“The moment I was accepted to San Jose State, I knew change was beginning.”
As a child, I assumed that my parents had all the answers in the world—including how to read. When I was eight years old, I discovered my mother was illiterate.
“Kwenda kulala,” she would tell me. “Just go to sleep” in Swahili. All I ever wanted was for her to read me a bedtime story. She was ashamed. I was embarrassed. We sat in my second-grade class for parent day. She loved my drawings, but what about my sentences? Our parents were supposed to read our books to us. The fear in her eyes. She couldn’t do it. We left.
I first understood the concept of illiteracy the day I went with my mother to a doctor’s appointment. The physician had prescribed my mother medication for her increasing hypertension. My mother asked me to read the dosage information. I asked, “Why can’t you read it yourself?” My mother answered, “I can’t read.”
I was depicted as a statistic: African-American, low-income, former Section-8 recipient, a first-generation American. My dark skin, kinky hair and an African name, Mauwa, illustrated the beauty of the countries that my parents come from. But, in America, these characteristics that shape my identity foreshadowed my early failure and illustrated the downfalls and obstacles people foresee for me in today’s white society. People made assumptions about the course of my life. I began to believe I was a failure. Throughout generations on my mother’s side of the family, each woman was illiterate. “Why not continue the cycle?” I thought. I was lost.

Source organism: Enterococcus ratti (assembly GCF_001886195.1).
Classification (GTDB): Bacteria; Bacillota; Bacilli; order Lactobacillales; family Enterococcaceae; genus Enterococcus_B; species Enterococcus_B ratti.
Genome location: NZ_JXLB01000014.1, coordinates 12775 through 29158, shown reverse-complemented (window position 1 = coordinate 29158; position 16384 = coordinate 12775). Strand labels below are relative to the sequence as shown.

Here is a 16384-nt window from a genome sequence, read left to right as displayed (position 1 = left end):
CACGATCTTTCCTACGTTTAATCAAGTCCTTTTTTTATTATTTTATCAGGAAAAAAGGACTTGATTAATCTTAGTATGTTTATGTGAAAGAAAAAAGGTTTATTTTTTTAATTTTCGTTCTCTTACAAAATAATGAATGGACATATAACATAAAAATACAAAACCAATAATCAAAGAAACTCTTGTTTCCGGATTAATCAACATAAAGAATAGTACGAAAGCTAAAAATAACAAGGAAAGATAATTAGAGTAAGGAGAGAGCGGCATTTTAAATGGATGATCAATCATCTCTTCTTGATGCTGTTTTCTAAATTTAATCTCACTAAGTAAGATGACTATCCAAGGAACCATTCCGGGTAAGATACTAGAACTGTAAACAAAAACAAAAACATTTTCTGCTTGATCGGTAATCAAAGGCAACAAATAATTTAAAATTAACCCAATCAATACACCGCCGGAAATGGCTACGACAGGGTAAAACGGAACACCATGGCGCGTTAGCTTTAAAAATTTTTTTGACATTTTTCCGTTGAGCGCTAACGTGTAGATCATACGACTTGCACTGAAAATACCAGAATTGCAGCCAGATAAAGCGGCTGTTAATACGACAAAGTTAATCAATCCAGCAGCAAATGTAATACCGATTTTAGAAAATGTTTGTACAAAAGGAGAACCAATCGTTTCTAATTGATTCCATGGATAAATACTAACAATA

The moment I was accepted to San Jose State, I knew change was beginning. It was here that the cycle of illiteracy shattered. I know the pathway of my life now. I chose to be a nurse not because of my family’s struggles, but because of my passion to advocate for health literacy. Just like my mother, there are thousands of others in this world who are illiterate and do not receive adequate care. Health literacy is the career that will allow me to help individuals obtain, understand and process basic health information and to receive appropriate health services. I don’t just want to be a nurse who cures, but one who merges public health and nursing, helping patients have greater control over their health.
My mom always told me, “You are the change of the women in the Koanja family.” I am the first. The first to read. The first to write. The first to even step foot in a classroom. Now going to college and pursuing a career in public health and nursing? This is a dream that no one knew would become true.
I will continue to teach my mother to become literate. I will have her read my license as a registered nurse. As I hand it to her with great pride, the only words that will come out of my mouth are, “Thank you.”
A Spartan Pride Scholarship recipient, Koanja and her two siblings will all graduate this spring: Koanja from SJSU, her younger brother from high school and her older brother from design school.